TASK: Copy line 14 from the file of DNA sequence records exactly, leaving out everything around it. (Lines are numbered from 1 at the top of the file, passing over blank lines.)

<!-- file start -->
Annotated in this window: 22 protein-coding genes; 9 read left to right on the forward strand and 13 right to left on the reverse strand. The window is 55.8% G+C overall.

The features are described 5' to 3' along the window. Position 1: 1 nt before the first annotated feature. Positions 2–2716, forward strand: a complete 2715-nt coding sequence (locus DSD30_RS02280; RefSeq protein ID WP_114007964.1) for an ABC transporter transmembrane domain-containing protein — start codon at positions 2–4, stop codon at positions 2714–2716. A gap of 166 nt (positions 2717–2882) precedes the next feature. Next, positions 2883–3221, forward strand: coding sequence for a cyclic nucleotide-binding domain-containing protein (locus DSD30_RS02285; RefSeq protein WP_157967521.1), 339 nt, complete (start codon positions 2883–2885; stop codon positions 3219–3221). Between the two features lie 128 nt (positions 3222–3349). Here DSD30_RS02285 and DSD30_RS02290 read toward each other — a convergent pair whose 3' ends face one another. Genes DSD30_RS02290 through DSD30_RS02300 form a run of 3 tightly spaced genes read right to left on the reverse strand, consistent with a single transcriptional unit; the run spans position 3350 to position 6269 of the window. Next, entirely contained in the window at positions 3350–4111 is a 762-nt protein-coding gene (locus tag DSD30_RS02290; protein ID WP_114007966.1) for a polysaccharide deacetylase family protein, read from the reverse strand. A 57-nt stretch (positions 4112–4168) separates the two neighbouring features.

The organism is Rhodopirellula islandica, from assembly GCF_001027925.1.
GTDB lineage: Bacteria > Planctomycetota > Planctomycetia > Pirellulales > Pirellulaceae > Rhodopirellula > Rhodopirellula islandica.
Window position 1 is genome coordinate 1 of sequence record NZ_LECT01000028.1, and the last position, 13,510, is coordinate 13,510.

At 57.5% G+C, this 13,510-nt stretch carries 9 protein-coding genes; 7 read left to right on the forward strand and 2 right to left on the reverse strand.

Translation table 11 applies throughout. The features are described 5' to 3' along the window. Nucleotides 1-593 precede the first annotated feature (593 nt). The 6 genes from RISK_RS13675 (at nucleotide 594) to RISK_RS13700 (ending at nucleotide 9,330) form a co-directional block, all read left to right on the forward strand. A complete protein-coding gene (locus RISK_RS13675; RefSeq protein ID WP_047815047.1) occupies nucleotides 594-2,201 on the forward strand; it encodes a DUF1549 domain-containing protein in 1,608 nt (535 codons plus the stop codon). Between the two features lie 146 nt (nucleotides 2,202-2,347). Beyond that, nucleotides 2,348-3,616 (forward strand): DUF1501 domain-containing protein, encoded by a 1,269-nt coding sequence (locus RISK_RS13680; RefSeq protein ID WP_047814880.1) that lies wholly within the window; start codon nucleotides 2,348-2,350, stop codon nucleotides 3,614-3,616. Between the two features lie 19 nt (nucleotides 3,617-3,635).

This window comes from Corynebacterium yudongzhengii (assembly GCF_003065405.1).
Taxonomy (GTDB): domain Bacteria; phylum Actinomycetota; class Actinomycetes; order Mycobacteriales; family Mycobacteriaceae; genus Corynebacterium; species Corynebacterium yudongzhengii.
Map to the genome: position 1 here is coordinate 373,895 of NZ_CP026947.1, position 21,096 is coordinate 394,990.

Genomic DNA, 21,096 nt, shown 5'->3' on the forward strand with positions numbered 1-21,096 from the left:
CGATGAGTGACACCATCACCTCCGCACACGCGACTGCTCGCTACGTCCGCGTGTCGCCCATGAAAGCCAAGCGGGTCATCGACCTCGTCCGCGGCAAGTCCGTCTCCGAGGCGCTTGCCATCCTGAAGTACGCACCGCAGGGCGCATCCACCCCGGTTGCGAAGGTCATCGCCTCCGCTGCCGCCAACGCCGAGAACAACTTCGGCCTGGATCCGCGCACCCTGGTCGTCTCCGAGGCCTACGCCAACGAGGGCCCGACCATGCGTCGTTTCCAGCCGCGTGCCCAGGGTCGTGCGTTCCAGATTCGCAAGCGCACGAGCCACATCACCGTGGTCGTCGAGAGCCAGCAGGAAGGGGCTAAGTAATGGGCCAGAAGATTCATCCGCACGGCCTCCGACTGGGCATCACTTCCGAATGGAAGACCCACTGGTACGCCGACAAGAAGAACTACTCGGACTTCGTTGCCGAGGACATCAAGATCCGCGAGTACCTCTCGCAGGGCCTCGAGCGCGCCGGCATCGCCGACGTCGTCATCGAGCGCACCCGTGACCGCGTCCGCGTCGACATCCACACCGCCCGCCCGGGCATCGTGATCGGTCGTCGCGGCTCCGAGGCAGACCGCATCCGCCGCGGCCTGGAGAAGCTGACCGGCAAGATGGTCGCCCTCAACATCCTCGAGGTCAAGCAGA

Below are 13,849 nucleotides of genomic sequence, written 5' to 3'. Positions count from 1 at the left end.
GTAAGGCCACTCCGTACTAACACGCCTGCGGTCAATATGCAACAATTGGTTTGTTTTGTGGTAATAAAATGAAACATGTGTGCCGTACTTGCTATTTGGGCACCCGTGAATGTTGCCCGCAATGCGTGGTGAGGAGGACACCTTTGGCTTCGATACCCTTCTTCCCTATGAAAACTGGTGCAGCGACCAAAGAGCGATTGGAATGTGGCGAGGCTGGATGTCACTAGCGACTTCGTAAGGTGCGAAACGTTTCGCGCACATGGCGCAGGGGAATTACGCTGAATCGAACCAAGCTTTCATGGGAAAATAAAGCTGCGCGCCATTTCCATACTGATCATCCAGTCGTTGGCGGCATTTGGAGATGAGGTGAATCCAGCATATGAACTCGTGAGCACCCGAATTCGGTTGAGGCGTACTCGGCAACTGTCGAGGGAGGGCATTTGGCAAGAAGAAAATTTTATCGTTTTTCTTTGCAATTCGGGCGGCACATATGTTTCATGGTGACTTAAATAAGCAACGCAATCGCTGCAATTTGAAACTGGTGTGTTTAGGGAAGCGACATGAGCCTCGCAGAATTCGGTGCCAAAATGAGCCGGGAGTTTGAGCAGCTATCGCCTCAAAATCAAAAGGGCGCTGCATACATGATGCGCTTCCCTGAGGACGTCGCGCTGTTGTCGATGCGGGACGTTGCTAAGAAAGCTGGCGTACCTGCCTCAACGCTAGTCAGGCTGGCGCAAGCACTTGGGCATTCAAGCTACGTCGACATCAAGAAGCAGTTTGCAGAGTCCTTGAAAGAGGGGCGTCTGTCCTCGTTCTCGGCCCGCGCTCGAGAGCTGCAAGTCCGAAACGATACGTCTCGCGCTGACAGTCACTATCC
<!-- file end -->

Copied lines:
GTAAGGCCACTCCGTACTAACACGCCTGCGGTCAATATGCAACAATTGGTTTGTTTTGTGGTAATAAAATGAAACATGTGTGCCGTACTTGCTATTTGGGCACCCGTGAATGTTGCCCGCAATGCGTGGTGAGGAGGACACCTTTGGCTTCGATACCCTTCTTCCCTATGAAAACTGGTGCAGCGACCAAAGAGCGATTGGAATGTGGCGAGGCTGGATGTCACTAGCGACTTCGTAAGGTGCGAAACGTTTCGCGCACATGGCGCAGGGGAATTACGCTGAATCGAACCAAGCTTTCATGGGAAAATAAAGCTGCGCGCCATTTCCATACTGATCATCCAGTCGTTGGCGGCATTTGGAGATGAGGTGAATCCAGCATATGAACTCGTGAGCACCCGAATTCGGTTGAGGCGTACTCGGCAACTGTCGAGGGAGGGCATTTGGCAAGAAGAAAATTTTATCGTTTTTCTTTGCAATTCGGGCGGCACATATGTTTCATGGTGACTTAAATAAGCAACGCAATCGCTGCAATTTGAAACTGGTGTGTTTAGGGAAGCGACATGAGCCTCGCAGAATTCGGTGCCAAAATGAGCCGGGAGTTTGAGCAGCTATCGCCTCAAAATCAAAAGGGCGCTGCATACATGATGCGCTTCCCTGAGGACGTCGCGCTGTTGTCGATGCGGGACGTTGCTAAGAAAGCTGGCGTACCTGCCTCAACGCTAGTCAGGCTGGCGCAAGCACTTGGGCATTCAAGCTACGTCGACATCAAGAAGCAGTTTGCAGAGTCCTTGAAAGAGGGGCGTCTGTCCTCGTTCTCGGCCCGCGCTCGAGAGCTGCAAGTCCGAAACGATACGTCTCGCGCTGACAGTCACTATCC